Gessel Ferdmann

Gessel Ferdmann
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This is my father Gessel Ferdmann. The picture was taken in Tallinn in the 1960s.

After the war my father was in charge of a shoe workshop. He did not have a very professional accountant and in a while he had a discrepancy between the cash and the reports. There was a surplus in the till of 1,200 rubles. In 1950 there was an audit at the workshop and the surplus was seized. I went to the sixth grade at that time. It was January 1950. I remember how they came to our place for a search. It was dreadful for me. Of course, they did not find anything, but they arrested Mother. I stayed by myself. I was watched and assisted by my kind neighbors. Father was sentenced to eight years in prison, then they thought it was not enough and they added another two years, that is, ten years in total. Mother was in Tallinn jail. I went to see both Mother and Father, brought them some food. It was such a bad time!

Mother was in prison for a relatively short term: eight months. They did not find her guilty and let her go. She had to work as Father was in prison. First, she was employed at a textile store as a saleswoman. Then she went to work for a dairy store. Father stayed in Tallinn. Here we had a camp at Magazinin Street. Usually they did not imprison people in the city where they were from. For example, a prisoner from Tallinn was sent to Kostroma and one from Kostroma in Tallinn. It was done so that it would be hard for the relatives to go and see prisoners, for them to feel left out from ordinary life, for the hardship of prison to be felt dramatically. Father had many friends and they managed that he could stay in Tallinn. Mother and I went to see Dad, and at times we left things for him.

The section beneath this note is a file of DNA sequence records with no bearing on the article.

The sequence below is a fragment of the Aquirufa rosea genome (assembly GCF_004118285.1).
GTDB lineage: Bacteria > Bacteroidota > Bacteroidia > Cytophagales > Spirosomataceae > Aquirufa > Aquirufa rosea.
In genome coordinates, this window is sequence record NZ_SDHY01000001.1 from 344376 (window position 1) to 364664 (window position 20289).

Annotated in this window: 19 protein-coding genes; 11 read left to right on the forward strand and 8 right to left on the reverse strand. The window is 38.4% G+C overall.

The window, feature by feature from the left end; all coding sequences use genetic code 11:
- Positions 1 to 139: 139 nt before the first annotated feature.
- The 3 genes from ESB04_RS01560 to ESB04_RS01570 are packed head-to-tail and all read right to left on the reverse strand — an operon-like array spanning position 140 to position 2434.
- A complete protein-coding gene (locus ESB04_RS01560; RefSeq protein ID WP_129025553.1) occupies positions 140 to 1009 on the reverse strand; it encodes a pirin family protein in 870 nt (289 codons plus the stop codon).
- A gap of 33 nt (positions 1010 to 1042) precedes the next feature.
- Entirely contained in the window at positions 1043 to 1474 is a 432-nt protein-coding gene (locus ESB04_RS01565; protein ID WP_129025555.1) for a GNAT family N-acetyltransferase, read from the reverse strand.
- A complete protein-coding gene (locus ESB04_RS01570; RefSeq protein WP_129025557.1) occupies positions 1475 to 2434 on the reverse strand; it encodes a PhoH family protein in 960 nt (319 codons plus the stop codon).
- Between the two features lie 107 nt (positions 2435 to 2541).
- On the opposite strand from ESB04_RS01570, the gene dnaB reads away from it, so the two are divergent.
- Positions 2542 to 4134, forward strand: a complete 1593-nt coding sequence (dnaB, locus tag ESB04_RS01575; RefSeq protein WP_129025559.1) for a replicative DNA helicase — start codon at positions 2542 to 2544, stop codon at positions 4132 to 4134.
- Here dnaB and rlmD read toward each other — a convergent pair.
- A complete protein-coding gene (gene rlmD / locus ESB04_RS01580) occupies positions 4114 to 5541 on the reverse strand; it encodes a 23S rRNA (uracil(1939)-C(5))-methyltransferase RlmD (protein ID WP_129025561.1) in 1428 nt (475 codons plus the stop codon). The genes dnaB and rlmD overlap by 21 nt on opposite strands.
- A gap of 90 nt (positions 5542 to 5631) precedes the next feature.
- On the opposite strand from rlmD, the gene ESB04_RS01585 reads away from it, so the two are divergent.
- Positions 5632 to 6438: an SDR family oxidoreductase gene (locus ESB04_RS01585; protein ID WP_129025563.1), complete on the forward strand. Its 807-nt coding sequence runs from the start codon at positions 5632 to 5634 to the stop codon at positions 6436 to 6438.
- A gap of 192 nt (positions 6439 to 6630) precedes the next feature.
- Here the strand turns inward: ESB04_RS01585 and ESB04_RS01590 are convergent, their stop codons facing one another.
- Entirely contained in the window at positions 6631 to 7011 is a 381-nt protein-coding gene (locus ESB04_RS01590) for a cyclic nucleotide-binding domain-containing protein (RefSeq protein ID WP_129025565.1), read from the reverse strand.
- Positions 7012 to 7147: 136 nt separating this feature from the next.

My father’s pardon was an unbelievable concurrence of circumstances. Some official happened to live in the house, where we were living after the war. In the apartment one floor below us lived the Estonian writer August Yakobson, who was a Soviet writer. After the war, my father decided to make clothes to have an additional income. He did well and soon he became a good tailor. Yakobson ordered suits from my father and came to our place. Then Yakobson was elected the chairman of The Presidium of the Supreme Council of Estonia. At that time his family moved to the place where the members of the government resided. That August Yakobson exempted my father. It turned out that Yakobson sent a request to the camp asking for the characteristics of the prisoner Ferdmann. He had excellent characteristics and the Presidium of Supreme Council pleaded for my father’s pardon. It was unbelievable and I will never forget it.

Father was pardoned, and he had no right to live in Tallinn until his sentence expired. No matter that he was pardoned, his rights were restricted. The fact that he was bereft of his voting right, was of no importance to my father, but it was very hard for him to be separated from his family. Father was registered in the Tallinn suburb Keila. He was formally there, but in actuality he was living with us.

Interview details

Interviewee: Etta Ferdmann
Ella Levitskaya
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Tallinn, Estonia


Gessel Ferdmann
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